Being effective vs efficient works best if both are pulled together for the best results.

      If a business is ineffective in accomplishing its overall goal, and the customer doesn’t feel that the service is equated with the cost, then efficiency becomes largely irrelevant. The business may be speedy and use minimal resources, but they struggle to be effective. This may put them at risk of going under.

      It’s for this reason that it’s best to shoot for being effective first, and then work on bringing efficiency into practice.

      Improving productivity starts with taking the initiative to look at how effective a company, employee, or method is through performance reviews. Leaders should make a point to regularly examine performance at all levels on a whole, and take into account the results that are being generated.

      Businesses and employees often succumb to inefficiency because they don’t look for a better way, or they lack the proper tools to be effective in the most efficient manner possible.

      Similar to improving a manager or employee’s level of effectiveness, regularly measuring the resources needed to obtain the desired effect will ensure that efficiency is being accounted for. This involves everything from keeping track of inventory and expenses, to how communication is handled within an organization.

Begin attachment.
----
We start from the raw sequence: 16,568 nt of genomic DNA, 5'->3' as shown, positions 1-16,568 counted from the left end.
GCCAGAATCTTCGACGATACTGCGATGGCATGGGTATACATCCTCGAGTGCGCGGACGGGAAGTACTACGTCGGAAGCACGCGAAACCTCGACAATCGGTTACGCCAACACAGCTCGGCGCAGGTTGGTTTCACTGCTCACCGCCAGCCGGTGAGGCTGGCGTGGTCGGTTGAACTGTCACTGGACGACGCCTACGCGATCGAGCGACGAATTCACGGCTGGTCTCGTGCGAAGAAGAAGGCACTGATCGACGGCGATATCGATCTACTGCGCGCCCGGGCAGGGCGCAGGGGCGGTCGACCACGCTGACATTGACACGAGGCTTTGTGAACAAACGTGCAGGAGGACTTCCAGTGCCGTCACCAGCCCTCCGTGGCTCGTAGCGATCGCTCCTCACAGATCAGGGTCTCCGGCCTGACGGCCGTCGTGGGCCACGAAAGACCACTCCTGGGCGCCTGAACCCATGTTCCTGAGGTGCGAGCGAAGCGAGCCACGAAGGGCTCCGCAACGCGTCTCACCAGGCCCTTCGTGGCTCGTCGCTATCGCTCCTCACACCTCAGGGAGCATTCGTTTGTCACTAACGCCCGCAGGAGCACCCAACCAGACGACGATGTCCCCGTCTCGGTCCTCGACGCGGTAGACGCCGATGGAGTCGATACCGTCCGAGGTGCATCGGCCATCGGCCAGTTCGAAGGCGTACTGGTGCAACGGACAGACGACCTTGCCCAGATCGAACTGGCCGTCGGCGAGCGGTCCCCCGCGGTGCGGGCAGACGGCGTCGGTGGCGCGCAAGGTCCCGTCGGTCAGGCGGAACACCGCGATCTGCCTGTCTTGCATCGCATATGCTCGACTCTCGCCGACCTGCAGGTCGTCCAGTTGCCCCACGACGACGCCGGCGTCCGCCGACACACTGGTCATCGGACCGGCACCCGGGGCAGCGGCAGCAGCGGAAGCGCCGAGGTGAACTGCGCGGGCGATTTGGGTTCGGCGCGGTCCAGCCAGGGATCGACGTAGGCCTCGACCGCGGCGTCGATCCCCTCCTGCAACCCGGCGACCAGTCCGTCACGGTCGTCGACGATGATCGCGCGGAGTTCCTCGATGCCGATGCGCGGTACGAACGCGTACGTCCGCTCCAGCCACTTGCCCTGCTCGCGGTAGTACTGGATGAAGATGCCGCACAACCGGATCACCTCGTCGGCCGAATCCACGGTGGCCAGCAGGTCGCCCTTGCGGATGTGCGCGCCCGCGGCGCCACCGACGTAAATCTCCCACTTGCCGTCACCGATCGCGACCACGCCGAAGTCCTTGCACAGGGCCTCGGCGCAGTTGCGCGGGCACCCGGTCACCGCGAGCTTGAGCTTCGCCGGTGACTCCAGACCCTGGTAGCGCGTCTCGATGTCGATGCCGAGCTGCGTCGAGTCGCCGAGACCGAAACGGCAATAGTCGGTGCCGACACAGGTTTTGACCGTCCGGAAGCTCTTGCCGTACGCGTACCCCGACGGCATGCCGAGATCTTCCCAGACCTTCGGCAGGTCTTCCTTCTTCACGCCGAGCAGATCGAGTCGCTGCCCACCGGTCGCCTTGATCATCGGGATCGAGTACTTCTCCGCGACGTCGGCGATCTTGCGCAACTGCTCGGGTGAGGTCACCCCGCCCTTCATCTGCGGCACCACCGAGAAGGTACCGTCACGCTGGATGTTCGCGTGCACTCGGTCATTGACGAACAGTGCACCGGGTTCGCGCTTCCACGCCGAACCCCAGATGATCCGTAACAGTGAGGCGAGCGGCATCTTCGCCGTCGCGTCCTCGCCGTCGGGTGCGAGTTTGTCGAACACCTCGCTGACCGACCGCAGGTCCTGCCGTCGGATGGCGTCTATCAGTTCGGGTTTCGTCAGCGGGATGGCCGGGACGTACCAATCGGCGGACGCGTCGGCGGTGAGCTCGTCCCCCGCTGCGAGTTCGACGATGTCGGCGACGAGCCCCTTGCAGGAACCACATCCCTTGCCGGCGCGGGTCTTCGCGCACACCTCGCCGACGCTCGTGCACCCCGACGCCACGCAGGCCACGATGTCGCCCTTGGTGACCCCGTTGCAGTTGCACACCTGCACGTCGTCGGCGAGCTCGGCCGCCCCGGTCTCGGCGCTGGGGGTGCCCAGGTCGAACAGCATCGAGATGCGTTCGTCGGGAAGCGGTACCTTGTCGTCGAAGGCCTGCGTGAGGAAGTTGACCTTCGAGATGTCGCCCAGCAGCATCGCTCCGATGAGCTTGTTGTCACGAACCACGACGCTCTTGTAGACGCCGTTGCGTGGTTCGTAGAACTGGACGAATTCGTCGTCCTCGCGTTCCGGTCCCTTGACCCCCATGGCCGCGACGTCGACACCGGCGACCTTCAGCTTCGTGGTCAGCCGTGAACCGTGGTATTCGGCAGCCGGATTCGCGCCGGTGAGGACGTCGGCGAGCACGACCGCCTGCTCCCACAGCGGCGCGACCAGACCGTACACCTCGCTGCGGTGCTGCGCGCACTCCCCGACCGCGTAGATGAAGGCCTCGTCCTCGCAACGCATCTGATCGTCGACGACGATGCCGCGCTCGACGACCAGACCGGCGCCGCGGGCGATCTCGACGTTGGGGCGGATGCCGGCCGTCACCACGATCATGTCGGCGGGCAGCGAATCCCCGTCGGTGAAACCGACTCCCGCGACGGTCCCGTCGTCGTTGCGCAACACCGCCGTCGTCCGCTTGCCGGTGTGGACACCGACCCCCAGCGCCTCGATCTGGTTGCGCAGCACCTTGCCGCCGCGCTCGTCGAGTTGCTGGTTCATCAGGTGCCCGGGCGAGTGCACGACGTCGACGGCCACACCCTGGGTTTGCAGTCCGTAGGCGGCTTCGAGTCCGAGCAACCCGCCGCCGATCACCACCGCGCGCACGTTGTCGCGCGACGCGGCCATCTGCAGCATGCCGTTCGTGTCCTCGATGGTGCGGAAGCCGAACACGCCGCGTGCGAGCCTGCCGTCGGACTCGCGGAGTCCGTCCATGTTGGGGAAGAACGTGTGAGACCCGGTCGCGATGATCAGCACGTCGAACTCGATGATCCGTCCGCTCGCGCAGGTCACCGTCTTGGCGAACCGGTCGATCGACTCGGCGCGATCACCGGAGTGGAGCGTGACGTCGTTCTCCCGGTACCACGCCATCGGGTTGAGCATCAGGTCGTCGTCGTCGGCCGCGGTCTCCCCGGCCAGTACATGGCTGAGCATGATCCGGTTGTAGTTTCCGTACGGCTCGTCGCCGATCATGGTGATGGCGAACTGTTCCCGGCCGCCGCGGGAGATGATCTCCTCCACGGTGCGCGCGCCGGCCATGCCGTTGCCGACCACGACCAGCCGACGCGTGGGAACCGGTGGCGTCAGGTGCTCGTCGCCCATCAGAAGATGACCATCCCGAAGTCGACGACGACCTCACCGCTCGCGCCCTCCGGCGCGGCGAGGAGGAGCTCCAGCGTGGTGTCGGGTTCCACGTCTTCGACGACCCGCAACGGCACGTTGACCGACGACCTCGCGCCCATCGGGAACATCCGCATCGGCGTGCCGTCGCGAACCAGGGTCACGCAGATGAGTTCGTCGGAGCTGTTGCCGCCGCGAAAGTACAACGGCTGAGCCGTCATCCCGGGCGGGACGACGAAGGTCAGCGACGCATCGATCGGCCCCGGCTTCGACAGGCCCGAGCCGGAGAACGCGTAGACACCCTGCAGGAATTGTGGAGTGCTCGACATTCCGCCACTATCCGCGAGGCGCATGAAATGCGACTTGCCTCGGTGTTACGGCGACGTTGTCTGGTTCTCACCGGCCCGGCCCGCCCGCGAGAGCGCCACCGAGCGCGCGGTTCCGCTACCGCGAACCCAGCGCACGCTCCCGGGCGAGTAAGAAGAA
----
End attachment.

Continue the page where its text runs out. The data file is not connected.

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      By putting in place a baseline value for key metrics and checking them once changes have been made, a company will have a much better idea of the results they’re generating.

      It’s no doubt a step-by-step process. By making concentrated efforts, weakness can be identified and rectified sooner rather than later when the damage is already done.

      Bottom Line

      Understanding the differences between being effective vs efficient is key when it comes to maximizing productivity. It’s simply working smart so that the intended results are achieved in the best way possible. Finding the optimal balance should be the ultimate goal for employees and businesses:

      • Take the steps that result in meeting the solution.
      • Review the process and figure out how to do it better.
      • Repeat the process with what has been learned in a more efficient manner.

      And just like that, effective and efficient productivity is maximized.

      More on How to Improve Productivity

      Featured photo credit: Tim van der Kuip via unsplash.com

      Reference

      [1] Merriam-Webster: effective and efficient
      [2] Mind Tools: Being Effective at Work
      [3] Inc.: 8 Things Really Efficient People Do